Ewa Nagy (Wardyński & Partners) wrote one interesting article for Lexology on that topic. You can find it here.

According to the article:

Cloning in the game development industry means creating video games similar to games that have already gained popularity in the market. But clones are not exact copies of their originals. Therefore, it is hard to accuse them of plagiarism, which would be an obvious infringement of the copyright to the original game. Clones deliberately avoid imitating the original 1:1 but take over selected elements of the original.

Ewa discussed the way how developers can fight against such bad-faith practices. One of the ways is using copyright law. However, this is not possible all of the time because copyright protects the end work not the idea behind it. Everyone can use the same idea expressing it in a different way. The only chance for game developers in this case is when the cloning game can be perceived as a derivative work of the original game. This means that the original game can be recognized in the clone one.

Another way is to rely on industrial design, where you can register different visual elements of a game as industrial designs. To do this, however, these elements have to be new and original.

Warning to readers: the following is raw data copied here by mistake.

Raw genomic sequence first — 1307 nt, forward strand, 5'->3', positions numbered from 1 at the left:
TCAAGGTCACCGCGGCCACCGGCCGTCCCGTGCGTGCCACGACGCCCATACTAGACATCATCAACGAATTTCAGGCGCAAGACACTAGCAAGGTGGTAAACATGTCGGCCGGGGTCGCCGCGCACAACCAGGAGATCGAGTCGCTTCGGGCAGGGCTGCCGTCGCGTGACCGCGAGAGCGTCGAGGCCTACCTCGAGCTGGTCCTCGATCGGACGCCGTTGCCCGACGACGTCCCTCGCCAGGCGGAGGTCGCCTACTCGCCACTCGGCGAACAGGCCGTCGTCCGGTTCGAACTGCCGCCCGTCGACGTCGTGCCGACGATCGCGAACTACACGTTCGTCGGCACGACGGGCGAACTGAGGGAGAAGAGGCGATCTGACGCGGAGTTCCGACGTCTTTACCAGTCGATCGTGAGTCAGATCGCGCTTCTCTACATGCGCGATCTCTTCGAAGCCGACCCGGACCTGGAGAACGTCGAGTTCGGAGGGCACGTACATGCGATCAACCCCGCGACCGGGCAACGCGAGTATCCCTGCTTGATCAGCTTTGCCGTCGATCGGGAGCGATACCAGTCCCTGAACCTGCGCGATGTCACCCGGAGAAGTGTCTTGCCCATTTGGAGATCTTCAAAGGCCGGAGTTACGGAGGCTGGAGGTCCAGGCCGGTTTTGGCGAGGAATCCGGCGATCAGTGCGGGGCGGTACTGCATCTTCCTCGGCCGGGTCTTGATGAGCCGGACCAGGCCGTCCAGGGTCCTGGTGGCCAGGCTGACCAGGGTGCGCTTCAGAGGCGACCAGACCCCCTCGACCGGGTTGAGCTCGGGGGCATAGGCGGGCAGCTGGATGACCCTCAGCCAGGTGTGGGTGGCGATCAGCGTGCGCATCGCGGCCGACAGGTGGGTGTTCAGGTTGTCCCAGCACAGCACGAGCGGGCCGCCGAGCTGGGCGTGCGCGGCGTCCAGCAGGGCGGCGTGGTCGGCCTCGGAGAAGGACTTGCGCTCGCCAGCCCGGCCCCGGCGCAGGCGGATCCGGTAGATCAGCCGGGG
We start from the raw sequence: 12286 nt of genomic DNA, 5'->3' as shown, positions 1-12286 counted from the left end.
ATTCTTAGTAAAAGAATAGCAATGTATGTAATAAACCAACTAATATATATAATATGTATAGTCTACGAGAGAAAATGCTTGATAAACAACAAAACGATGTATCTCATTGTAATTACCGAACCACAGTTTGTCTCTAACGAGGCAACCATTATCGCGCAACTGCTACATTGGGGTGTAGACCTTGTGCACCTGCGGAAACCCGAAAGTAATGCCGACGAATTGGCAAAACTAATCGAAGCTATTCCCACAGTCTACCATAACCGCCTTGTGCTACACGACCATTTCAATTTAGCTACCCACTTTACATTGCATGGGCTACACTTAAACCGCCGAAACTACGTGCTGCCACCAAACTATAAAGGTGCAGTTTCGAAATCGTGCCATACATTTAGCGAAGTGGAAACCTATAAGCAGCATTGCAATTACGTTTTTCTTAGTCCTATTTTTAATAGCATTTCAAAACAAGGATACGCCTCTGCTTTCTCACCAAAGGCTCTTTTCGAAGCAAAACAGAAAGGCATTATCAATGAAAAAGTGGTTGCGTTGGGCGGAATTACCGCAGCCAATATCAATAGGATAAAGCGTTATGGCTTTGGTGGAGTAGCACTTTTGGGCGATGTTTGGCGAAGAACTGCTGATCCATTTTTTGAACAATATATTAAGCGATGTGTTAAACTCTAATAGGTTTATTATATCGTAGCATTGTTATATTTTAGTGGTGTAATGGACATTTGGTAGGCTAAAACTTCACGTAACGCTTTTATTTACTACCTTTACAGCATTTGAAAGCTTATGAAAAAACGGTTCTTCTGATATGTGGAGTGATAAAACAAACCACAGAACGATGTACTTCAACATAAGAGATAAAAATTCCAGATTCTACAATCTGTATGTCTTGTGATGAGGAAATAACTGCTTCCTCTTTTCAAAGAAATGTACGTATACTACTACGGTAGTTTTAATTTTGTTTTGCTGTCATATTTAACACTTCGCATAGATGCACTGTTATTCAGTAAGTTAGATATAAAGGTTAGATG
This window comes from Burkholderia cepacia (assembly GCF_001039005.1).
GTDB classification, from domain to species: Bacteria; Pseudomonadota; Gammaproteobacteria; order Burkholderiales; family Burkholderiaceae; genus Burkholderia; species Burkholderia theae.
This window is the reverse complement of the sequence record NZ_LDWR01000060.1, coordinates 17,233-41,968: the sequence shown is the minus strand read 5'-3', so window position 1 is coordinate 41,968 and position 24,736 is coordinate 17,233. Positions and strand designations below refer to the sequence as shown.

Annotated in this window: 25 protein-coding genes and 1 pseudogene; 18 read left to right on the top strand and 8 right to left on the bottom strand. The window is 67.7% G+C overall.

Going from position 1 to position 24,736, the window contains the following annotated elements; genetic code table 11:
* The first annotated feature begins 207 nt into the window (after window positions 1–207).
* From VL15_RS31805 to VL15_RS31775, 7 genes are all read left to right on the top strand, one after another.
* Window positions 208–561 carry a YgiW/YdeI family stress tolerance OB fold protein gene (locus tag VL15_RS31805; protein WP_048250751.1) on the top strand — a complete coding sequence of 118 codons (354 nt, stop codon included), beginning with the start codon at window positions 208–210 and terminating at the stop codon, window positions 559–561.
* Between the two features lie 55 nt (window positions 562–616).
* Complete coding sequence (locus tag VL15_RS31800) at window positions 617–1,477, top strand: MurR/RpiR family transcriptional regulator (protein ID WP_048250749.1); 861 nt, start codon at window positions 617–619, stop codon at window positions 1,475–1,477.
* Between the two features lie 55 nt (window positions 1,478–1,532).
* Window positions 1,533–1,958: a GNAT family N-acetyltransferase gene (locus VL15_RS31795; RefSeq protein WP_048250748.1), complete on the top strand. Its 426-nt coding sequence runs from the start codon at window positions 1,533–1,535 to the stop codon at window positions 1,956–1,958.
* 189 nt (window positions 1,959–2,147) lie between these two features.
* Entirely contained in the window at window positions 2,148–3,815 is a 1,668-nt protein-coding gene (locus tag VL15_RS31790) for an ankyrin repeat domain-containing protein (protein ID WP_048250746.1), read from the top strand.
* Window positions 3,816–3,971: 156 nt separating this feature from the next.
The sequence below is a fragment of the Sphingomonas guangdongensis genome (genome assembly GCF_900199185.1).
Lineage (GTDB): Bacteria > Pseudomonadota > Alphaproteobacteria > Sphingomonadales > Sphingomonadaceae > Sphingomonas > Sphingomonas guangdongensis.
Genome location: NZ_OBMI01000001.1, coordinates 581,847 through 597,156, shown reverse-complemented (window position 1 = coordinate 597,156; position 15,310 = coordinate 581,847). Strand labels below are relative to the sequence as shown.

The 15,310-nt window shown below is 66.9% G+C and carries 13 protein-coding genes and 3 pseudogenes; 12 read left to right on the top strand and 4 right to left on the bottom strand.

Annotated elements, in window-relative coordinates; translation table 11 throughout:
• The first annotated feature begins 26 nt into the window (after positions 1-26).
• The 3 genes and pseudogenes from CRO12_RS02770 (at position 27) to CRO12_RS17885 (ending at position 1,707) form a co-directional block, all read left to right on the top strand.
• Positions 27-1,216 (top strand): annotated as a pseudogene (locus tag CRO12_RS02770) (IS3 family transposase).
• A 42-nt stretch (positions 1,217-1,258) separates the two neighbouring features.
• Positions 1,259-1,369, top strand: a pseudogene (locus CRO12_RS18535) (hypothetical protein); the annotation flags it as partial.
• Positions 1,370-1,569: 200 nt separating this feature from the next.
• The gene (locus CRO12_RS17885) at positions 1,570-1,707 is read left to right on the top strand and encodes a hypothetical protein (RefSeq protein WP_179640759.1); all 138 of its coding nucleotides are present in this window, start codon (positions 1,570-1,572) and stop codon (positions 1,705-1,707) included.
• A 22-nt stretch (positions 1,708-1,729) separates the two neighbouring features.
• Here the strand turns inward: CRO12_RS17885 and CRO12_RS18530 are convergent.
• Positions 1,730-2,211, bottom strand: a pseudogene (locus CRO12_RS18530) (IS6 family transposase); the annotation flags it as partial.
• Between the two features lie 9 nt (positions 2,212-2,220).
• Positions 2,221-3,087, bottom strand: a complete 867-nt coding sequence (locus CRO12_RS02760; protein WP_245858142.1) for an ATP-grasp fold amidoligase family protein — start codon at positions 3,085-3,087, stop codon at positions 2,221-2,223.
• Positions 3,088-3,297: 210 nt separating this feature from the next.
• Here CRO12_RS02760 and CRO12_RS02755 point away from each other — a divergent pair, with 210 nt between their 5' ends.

Game developers can rely on the law against unfair competition or passing off in some countries. This means that if someone tries to imitate a game in order to profit based on another game developer efforts and investments, in this case, a lawsuit can be initiated in order for such practice to be banned by the court.

In addition to this, I would add some other layers of protection that can be sought.

For example, trademark protection for some of the game’s elements. Game developers can protect the main characters from the game as figurative trademarks. This can be a powerful tool because trademarks protection covers not only identical signs but similar too, that is to say if someone tries to imitate the character a registered trademark can be of help.

It is a good approach the game title to be registered as trademarks for the same reason.

In addition to that the game’s title has to be registered as domain names, what’s more, some variations of the domain name have to be registered in order to limit the available options for registration of similar domains by competitors.